Updated: May 10
Jozef De Veuster was born today in 1840. He became known worldwide as Father Damien for his life dedicated to and living with lepers in Hawaii. And finally succumbed to the disease on 15 April 1889.
Venerated in the Anglican church, Pope Benedict canonised him, him declare him a saint in 2009. Hear about his story in todays podcast and the surprising role that the Scottish writer Robert Louis Stevenson had in making him famous..... Also do you know the difference between a martyr of charity and a confessor? If you listen you might just find out....
Jozef De Veuster, was born today and would became known worldwide as Father Damien for his life dedicated to and living with lepers in Hawaii. He would become world famous for the eleven years he spent caring for the physical, spiritual, and emotional needs of those in a leper colony in Haiwaii. Ultimately he himself contracted leprosy (now known as Hansens disease) but continued with his work despite the infection. He finally succumbed to the disease on 15 April 1889 and is venerated in the Anglican church as a martyr of charity. He is considered the spiritual patron for leprosy and outcasts and Father Damien Day, 15 April, the day of his death, is also a minor statewide holiday in Hawaii. Pope Benedict was to canonise him, declare him a saint in 2009.
Because of the contagious nature of lepracy from 1866 through 1969, a total of about
8,000 Hawaiians were sent to the Kalaupapa peninsula on the island of Molokaʻi. for medical quarantine. Two villages located there, were separated from the rest of Molokaʻi by a steep mountain ridge. The authorities did not intend for the settlements to be penal colonies, but the Kingdom of Hawaii did not provide enough resources to support them. It was hoped that they could become self-sustaining communities being able to care for themselves and grow their own crops. This proved impossible due to the effects of leprosy and the time Damian arrived the easy-going, good-natured people had changed, Drunken and lewd conduct prevailed.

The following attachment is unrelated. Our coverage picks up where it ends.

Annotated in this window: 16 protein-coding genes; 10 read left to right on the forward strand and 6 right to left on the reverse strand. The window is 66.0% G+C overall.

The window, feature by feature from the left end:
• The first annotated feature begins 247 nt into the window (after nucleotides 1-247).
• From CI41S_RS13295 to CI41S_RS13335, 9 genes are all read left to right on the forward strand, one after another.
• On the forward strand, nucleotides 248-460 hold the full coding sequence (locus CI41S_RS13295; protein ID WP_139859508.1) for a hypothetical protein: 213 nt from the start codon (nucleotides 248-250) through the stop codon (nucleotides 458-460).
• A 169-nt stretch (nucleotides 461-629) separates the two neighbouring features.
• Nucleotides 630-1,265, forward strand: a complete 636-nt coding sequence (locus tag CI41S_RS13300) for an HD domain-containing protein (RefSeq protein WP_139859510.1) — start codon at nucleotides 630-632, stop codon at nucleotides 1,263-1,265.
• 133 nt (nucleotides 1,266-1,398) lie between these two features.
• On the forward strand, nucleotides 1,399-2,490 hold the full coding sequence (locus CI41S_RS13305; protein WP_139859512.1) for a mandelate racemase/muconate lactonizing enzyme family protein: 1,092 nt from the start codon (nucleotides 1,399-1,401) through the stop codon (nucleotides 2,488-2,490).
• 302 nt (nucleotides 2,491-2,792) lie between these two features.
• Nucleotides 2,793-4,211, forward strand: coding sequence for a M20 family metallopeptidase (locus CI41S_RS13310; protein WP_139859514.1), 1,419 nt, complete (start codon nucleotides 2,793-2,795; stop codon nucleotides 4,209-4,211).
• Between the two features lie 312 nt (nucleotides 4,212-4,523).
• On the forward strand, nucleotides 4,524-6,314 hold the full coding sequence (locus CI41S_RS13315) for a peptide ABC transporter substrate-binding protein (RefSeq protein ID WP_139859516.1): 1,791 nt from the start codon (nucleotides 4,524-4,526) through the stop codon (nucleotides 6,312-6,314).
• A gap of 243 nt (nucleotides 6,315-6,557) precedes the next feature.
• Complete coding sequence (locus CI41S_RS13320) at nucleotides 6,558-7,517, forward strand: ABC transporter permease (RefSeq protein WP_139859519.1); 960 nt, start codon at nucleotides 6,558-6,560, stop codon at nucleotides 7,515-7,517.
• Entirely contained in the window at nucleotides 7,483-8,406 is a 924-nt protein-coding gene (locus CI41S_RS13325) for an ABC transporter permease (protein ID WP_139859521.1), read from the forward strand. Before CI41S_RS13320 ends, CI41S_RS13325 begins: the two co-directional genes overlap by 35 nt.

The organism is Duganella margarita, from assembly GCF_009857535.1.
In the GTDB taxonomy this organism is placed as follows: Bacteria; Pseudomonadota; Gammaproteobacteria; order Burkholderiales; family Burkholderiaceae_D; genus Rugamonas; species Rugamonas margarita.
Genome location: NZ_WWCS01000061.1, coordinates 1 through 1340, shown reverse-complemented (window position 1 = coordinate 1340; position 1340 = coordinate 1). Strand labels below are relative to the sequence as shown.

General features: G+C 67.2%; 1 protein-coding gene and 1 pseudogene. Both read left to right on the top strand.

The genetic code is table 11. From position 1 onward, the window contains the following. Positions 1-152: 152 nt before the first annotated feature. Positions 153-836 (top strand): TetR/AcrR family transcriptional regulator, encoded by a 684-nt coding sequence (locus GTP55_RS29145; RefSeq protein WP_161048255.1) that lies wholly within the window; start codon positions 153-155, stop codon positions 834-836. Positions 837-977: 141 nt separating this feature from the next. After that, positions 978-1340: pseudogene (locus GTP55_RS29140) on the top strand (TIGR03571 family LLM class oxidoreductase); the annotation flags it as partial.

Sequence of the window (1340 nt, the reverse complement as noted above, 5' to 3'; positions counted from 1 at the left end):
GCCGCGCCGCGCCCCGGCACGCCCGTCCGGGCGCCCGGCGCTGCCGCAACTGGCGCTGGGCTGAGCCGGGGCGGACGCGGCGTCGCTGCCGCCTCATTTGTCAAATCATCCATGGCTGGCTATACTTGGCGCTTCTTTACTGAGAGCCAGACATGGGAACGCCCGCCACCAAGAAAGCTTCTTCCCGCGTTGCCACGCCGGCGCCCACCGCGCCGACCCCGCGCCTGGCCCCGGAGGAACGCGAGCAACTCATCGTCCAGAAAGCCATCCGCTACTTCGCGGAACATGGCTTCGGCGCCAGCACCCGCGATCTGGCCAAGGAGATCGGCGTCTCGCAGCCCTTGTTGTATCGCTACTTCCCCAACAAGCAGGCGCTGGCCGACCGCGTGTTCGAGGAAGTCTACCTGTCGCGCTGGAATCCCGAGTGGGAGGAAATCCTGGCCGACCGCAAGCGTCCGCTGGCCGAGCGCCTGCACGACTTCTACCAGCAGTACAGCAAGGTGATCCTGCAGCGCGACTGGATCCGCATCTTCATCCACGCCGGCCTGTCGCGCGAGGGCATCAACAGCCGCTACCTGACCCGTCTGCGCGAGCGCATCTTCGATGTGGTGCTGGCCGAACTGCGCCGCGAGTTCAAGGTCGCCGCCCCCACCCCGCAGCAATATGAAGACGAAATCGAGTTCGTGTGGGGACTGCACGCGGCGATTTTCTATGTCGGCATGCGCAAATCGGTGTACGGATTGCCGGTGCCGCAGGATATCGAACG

Damien's arrival was a catalyst for a turning point for the community. Under his leadership, basic laws were enforced, shacks were upgraded and improved as painted houses, working farms were organized, and schools were established. As his work became internationally famous the Catholic priest was sent large amounts of money by American Protestants and the Church of England sent food, medicine, clothing, and supplies to the settlement. Other Christian leaders, jealous of his fame criticised him, which led to the famous Scottish writer Robert Louis Stevenson visiting him for a week and then defending him in an open letter, which made him more famous in Europe. In 1884 while preparing to bathe, Damien inadvertently put his foot into scalding water, causing his skin to blister. He felt nothing and realized he had contracted leprosy after 11 years of working in the colony. His life and death has inspired many people, including famously Mahatma Ghandi.
He was Beatified, declared blessed, on 4 June 1995, in the Basilica of the Sacred Heart in Brussels, by Pope John Paul II, Finally he was Canonized on 11th October 2009, in the Vatican, by Pope Benedict XVI. He is understood to be a a martyr of charity, someone who dies as a result of a charitable act or of administering Christian charity. Usually a martyr dies through being persecuted for being a Catholic or for being a Christian, but a martyr of charity dies through practicing charity motivated by Christianity, often recognized as "Confessor of the Faith" in the early church.